Rated 4 out of 5 by from Unforgettable, and compelling! This excellent novel unlocks the horrors of society effectively, beyond my imagination. The details within this book will entrap you in a world of corruption, class conflicts, and many other elements that will leave you in awe. This piece of literature has no doubt deserved the Giller Prize.
Date published: 2004-04-06
Rated 4 out of 5 by from Not boring at all. I didn't find this book boring at all, although it was a bit lenghthy and anti-climactic at certain points. I found Mary Mathilda to be an interesting character and the story kept me engrossed until the end.
Date published: 2003-12-17
Rated 1 out of 5 by from Tedious and then some One wonders how a book could win so many prizes and garner such excellent reviews, yet be so mind-numbingly boring. Many reviewers have mentioned the shock value of the material, but most readers will glean the big secret within the first 50 pages. This renders the remaining 400 pages nearly useless. I am a voracious reader, but I had to force myself to read this in 50-page increments. My husband had to wake me up several times to finish my self-imposed assignment. In short, I would not recommend this book to anyone. Except as a sedative.
Date published: 2003-12-09
Rated 2 out of 5 by from The Polished Hoe I chose this book to read, as it was one of Heather's picks and the 2 books before this one were also Heather's picks and I enjoyed them a lot. I was also, as was Heather, attracted to the cover, after reading the inside jacket cover I felt this would be a great story. I have never struggled so hard to complete a book as I did with this one. The language was difficult to read, and the character in the story rambled on so often, it was difficult to understand what you were reading about. The last 50 pages were the best, but even they never really captured me with the story of abuse and murder. I am not a literary scholar but I found this Giller Prize winning book a struggle to read. I want to read a book that I can't put down, not one that is hard to pick up. I was determined to finish it, and I did. Friends want to read it, and I will be interested to know what they think of it, as their reading tastes differ a little from mine. I would be interested to read other reviews from o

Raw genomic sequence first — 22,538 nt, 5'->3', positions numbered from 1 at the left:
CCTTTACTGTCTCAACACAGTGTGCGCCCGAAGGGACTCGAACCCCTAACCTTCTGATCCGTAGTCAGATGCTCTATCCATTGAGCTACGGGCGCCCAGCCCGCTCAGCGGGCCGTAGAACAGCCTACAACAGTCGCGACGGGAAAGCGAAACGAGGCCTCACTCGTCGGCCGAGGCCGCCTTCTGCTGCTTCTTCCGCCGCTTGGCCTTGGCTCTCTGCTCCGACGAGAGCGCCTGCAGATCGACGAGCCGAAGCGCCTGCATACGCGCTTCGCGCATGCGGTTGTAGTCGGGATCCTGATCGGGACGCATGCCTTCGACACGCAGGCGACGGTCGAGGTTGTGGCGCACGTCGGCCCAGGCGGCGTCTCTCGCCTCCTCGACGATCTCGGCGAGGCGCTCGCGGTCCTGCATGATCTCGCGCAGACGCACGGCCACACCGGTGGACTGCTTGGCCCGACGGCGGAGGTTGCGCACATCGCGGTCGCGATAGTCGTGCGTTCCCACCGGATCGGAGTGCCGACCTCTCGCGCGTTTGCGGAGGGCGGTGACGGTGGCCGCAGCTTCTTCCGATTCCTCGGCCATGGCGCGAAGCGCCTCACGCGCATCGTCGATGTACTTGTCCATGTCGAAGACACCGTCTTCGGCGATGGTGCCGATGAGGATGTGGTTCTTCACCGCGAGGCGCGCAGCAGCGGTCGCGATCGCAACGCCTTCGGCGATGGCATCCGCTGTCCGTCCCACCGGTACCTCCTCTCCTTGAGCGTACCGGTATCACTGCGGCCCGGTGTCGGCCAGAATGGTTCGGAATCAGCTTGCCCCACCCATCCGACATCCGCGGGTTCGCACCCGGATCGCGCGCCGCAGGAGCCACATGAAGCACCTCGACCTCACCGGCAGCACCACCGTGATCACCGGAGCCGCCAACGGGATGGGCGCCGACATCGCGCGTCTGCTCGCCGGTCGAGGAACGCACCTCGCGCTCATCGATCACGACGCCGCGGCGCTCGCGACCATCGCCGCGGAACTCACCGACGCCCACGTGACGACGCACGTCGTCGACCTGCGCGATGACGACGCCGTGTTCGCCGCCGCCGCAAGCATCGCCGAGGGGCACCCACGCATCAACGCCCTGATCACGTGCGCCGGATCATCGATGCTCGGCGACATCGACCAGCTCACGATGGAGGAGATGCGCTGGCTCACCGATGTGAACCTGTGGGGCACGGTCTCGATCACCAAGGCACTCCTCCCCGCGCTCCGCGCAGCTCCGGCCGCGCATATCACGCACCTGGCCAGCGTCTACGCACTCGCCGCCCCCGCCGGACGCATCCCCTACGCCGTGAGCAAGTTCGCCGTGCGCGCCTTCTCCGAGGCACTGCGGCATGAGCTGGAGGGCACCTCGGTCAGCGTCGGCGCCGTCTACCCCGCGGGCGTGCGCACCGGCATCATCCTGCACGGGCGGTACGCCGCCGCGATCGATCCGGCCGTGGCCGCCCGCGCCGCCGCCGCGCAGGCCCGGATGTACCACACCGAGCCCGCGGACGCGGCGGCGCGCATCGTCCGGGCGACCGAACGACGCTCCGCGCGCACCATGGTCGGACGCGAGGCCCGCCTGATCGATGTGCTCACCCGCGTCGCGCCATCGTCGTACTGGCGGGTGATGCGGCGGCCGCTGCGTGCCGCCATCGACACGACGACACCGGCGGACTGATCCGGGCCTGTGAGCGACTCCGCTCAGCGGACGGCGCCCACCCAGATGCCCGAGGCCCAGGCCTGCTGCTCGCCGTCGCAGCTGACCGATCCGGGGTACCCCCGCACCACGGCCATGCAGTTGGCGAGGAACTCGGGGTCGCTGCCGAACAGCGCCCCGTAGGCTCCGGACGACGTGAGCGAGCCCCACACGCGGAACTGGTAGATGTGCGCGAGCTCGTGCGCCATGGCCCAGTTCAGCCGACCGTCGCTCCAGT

Date published: 2003-04-10
Rated 5 out of 5 by from Inner strength i recommend reading asap. an extraordinary story of one woman's life & struggle through slavery. shows the inner strength we all possess to overcome trials & tribulations.
Date published: 2003-02-07

– More About This Product –

The Polished Hoe

by Austin Clarke

Format: Hardcover

Dimensions: 480 pages, 9.25 × 6.25 × 1.25 in

Published: September 3, 2002

Publisher: Dundurn

Language: English

The following ISBNs are associated with this title:

ISBN - 10: 0887621104

ISBN - 13: 9780887621109

From the Publisher

Winner of the 2002 Scotiabank Giller Prize and of the 2003 Commonwealth Writers'' Prize: Best Book (Canada and the Caribbean)

When an elderly Bimshire village woman calls the police to confess to a murder, the result is a shattering all-night vigil that brings together elements of the African diaspora in one epic sweep. Set on the post-colonial West Indian island of Bimshire in 1952, The Polished Hoe unravels over the course of 24 hours but spans the lifetime of one woman and the collective experience of a society informed by slavery.

As the novel opens, Mary Mathilda is giving confession to Sargeant, a police officer she has known all her life. The man she claims to have murdered is Mr. Belfeels, the village plantation owner for whom she has worked for more than thirty years. Mary has also been Mr. Belfeels'' mistress for most of that time and is the mother of his only son, Wilbeforce, a successful doctor.

What transpires through Mary''s words and recollections is a deep meditation about the power of memory and the indomitable strength of the human spirit. Infused with Joycean overtones, this is a literary masterpiece that evokes the sensuality of the tropics and the tragic richness of Island culture.

About the Author

Culminating with the international success of The Polished Hoe in 2002, Austin Clarke''s work since 1964 includes ten novels, six short-story collections, and three memoirs published in the United States, England, Canada, Australia and Holland. In 1998, Clarke was invested with the Order of Canada, and since then he has received four honorary doctorates. In 1999, he was the winner of the W.O. Mitchell Prize, awarded to a Canadian writer who has produced an outstanding body of work and served as a mentor for other writers. In that year, he also received the Martin Luther King Junior Award for Excellence in Writing. Austin Clarke lives in Toronto.

From Our Editors

The Polished Hoe is an epic symphony of Caribbean life. Layers of disturbing history slowly unfold through one woman’s intimate, murderous confession. Mary-Mathilda – the fair-skinned mistress of a cruel plantation manager – tells her story in an exquisite, dancing vernacular and it is the story of a life, a culture, a time gone by. But its meditation on love, loss and sacrifice, and its explorations of lives distorted by the horrors of racism are utterly contemporary.

Editorial Reviews

Austin Clarke''s latest novel, The Polished Hoe, is that rare creation that soars above the earth to become more than the sum of its parts.